The present invention provides a method of impeding the diffusion of boron by dividing the single poly-deposition step of the conventional process shown in FIG. 1H into a plurality of steps resulting in a plurality of layers of polysilicon and an interface substance. FIGS. 3A-3C show a preferred embodiment of the method for poly-deposition. First, a first layer of polysilicon 300 is positioned over the gate oxide 306 and field oxide 302 as shown in FIG. 3A. This first layer of polysilicon 300 is preferably less than three hundred angstroms, but the thickness can be in the range of 50 to 500 angstroms. The first layer of polysilicon can be either crystalline or amorphous, although it is preferably amorphous. Next, the first layer of polysilicon is exposed to an oxidation ambient which forms an oxide layer 304 over the first layer of polysilicon as shown in FIG. 3B. The oxide layer 304 is preferably extremely thin, preferably much less than 20 angstroms. Next, a second layer of polysilicon 306 is deposited over the oxide layer 304 as shown in FIG. 3C.

Another embodiment of the present invention is shown in FIGS. 4A-4C. A first layer of polysilicon 300' is positioned over the field oxide 302' as shown in FIG. 4A. The first layer of polysilicon 300' is preferably approximately three hundred angstroms. Next, an interface layer 304' is positioned over the first layer of polysilicon 300' as shown in FIG. 4B.

The interface layer may be formed by flowing gases such as N.sub.2 O, NH.sub.3 or a combination of N.sub.2 0 and NH.sub.3 over the first layer. This interface layer 304' would form an equivalent thin oxide layer with traces of nitrogen.

Finally, a second layer of polysilicon 306' is positioned over the interface layer 304' shown in FIG. 4C. The thickness of the second layer of polysilicon is preferably approximately 1,700 angstroms.

Another embodiment of the present invention is shown in FIGS. 5A-5C. First, a layer of polysilicon 300" is deposited over the field oxide 302" as shown in FIG. 5A. An interface material is introduced into the reaction stream of a polysilicon deposition process over the initial layer of polysilicon 300" as shown in FIG. 5B. Finally, a second layer of polysilicon 306" is deposited over the layer of polysilicon and interface material 304" as shown in FIG. 5C.

FIGS. 6A-6B shows another embodiment of the present invention. In this embodiment, a very thin film of polysilicon, a preferred thickness of approximately 20 angstroms, can be deposited over the field oxide 302"'. Next, an interface layer 304"' is positioned over the field oxide 302"' as shown in FIG. 6A. The interface layer 304"' is preferably a distinct layer of oxygen or nitrogen-rich silicon. Alternatively, it is preferably a silicon rich silicon oxide or silicon nitride. The thin film of polysilicon is not shown in FIGS. 6a-6b since it is typically so thin that it is not illustrated as an additional layer. A polysilicon layer 306"' is then placed over the interface layer 304"' as shown in FIG. 6B. This polysilicon layer 306"' is preferably approximately 2,000 angstroms thick.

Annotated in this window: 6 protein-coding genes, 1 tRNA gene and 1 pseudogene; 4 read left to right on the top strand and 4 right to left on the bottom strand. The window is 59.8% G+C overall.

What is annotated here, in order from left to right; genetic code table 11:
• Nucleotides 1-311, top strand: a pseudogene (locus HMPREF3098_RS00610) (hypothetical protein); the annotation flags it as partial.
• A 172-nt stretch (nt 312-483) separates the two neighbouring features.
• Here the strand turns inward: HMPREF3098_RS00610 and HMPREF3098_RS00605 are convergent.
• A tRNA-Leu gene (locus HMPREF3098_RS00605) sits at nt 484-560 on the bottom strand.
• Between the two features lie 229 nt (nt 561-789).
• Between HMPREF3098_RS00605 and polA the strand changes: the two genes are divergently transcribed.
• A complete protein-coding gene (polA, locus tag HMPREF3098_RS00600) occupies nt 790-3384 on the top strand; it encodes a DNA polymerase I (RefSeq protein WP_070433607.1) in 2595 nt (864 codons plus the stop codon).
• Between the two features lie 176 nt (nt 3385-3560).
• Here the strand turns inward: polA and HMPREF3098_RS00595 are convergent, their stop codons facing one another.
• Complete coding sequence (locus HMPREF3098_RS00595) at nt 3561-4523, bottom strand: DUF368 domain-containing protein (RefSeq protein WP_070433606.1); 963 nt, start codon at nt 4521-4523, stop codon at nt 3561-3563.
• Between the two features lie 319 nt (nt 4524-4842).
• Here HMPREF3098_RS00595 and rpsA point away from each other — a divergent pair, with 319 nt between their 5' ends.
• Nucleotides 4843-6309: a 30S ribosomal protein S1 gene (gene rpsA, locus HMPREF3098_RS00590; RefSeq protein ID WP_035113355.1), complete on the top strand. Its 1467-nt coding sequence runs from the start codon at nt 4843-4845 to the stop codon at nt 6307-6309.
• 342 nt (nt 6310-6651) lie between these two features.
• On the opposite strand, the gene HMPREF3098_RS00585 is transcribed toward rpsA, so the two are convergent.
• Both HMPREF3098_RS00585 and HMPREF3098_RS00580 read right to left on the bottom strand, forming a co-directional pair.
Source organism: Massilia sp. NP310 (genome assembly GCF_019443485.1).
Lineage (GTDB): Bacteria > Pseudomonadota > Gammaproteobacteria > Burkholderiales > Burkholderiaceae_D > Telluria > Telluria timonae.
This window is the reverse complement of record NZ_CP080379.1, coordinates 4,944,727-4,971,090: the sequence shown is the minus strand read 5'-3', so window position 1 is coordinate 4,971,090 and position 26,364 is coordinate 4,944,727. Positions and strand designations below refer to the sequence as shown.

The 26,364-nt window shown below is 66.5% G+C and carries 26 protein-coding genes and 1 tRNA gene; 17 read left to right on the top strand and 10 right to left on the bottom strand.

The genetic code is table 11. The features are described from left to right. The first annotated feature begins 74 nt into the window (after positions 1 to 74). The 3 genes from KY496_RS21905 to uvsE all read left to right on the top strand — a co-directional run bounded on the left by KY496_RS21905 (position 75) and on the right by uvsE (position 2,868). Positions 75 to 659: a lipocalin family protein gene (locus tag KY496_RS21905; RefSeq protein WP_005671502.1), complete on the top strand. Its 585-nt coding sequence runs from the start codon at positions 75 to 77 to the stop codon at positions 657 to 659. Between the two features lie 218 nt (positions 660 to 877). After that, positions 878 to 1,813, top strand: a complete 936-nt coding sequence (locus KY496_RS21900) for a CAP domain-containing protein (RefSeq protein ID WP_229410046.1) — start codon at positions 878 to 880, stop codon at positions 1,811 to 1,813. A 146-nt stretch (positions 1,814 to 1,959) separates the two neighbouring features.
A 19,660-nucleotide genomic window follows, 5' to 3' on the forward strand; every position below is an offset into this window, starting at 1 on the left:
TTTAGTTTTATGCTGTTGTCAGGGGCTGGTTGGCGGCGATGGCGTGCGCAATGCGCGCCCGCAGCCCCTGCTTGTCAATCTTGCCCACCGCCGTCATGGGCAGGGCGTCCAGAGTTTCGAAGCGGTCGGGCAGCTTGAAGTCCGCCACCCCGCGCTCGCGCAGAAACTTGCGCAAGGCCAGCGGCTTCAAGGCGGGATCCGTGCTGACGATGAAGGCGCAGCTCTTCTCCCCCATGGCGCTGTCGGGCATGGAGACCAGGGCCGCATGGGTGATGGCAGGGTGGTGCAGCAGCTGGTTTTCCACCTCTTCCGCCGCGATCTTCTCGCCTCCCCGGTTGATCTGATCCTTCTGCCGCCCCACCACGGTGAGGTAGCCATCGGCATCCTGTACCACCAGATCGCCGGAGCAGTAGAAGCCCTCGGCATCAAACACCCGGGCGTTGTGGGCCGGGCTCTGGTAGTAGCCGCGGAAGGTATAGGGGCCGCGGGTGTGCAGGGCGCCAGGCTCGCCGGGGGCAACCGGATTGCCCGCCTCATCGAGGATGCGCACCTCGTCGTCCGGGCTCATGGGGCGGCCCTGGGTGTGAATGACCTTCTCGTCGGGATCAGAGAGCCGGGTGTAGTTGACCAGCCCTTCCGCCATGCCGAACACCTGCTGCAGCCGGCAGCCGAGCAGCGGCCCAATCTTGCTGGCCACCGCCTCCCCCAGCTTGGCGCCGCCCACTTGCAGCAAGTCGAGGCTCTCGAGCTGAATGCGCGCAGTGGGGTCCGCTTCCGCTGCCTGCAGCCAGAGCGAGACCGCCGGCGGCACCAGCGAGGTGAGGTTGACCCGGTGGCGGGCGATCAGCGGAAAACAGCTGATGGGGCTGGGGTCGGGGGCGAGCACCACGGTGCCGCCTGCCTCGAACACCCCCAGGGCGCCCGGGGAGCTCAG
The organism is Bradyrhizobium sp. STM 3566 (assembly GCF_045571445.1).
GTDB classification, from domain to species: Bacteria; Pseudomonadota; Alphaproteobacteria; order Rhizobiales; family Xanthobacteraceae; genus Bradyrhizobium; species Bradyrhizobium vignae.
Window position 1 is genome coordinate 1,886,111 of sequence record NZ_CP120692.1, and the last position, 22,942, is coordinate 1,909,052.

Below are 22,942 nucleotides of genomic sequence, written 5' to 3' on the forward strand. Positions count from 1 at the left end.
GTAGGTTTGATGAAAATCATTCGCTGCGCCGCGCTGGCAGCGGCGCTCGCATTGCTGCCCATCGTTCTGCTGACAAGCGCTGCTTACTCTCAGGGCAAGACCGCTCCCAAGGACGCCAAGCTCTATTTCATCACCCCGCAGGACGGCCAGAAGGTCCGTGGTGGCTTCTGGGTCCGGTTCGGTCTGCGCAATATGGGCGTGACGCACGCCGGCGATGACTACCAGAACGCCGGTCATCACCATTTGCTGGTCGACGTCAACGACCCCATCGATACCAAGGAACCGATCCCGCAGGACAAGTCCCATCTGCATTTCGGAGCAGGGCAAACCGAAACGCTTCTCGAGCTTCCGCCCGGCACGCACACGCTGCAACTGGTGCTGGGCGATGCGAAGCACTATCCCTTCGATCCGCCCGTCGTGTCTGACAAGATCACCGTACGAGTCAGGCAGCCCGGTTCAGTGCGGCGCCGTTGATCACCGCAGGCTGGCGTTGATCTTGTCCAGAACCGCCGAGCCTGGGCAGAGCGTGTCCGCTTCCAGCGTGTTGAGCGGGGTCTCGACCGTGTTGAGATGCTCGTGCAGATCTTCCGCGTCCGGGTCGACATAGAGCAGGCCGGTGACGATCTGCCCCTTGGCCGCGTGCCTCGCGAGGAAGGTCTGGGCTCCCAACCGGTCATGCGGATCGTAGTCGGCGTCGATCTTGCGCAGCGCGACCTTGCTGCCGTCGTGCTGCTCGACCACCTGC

FIG. 7 illustrates a cross sectional view of the various layers on top of the silicon substrate 700. In the method according to the present invention, boron diffusion introduced by the boron difluoride implantation shown in FIG. 1K is minimized. With the multi-step poly-deposition process, there is no continuity of grains 710. The first layer of polysilicon 704 and the second layer of polysilicon 708 prevents the grain boundaries 712 from extending from the top of the polysilicon layer to the bottom at the gate oxide 702. When there is a discontinuity of grains, the boron must travel a longer distance from the top of the polysilicon layer 708, which is the point of implantation, to the gate oxide 702. The effect of the longer distance is equivalent to having a thicker layer of polysilicon above the gate oxide 702.

Additionally, since the boron is implanted from above the second layer of polysilicon 708, there is a much higher concentration of boron in the second layer of polysilicon 708 than in the first layer of polysilicon 704. Since the second layer 708 is doped, the grains 710A of the second layer 708 are larger than the grains 710B of the first layer 704. Thus, there is a larger grain boundary area in the first layer 704 than it would have had, had the poly-deposition step been executed as in the conventional systems. Consequently, the diffusivity of the first layer 704 is much smaller than the diffusivity of the second layer 708. This factor also functions to impede the diffusivity of boron toward the gate oxide 702.

Another factor impeding the diffusivity towards the gate oxide 702 is caused by the interface layer 706. The implantation step shown in FIG. 1k typically uses boron difluoride. Boron tends to move with the fluorine. Fluorine has an affinity for oxygen. The fluorine will be attracted to the oxygen but will typically not go past the oxygen in the interface layer 706. The boron which diffuses into the first layer of polysilicon 704 must travel without the fluorine. Consequently, the interface layer 706 ensures a lower diffusivity of boron into the first layer 704.

For the embodiments producing nitrogen within the interface layer 706, these embodiments impede the boron diffusion since nitrogen impedes boron.

Finally, in the embodiment shown in FIG. 6a-6b, the interface layer 706 is a silicon rich oxide which is very close to the gate oxide 702. The boron collects at the interface layer 706 and typically will not pass into the gate oxide 702.

The device manufactured according to the method of the present invention can typically withstand a wider temperature range than the devices manufactured through the conventional methods. A device manufactured through the conventional methods can typically can withstand a temperature of up to 1025 degrees celsius while the device manufactured according to the method of the present invention can typically withstand a temperature range of approximately up to 1075 degrees celsius. Since a conventional manufacturing system typically does not have accurate temperature control, the present invention improves the reliability of the manufacturing process.

Although the present invention has been described in accordance with the embodiments shown, one of ordinary skill in the art will readily recognize that there could be variations to the embodiments and that those variations would be within the spirit and scope of the present invention. Accordingly, many modifications may be made by one of ordinary skill in the art without departing from the spirit and scope of the appended claims.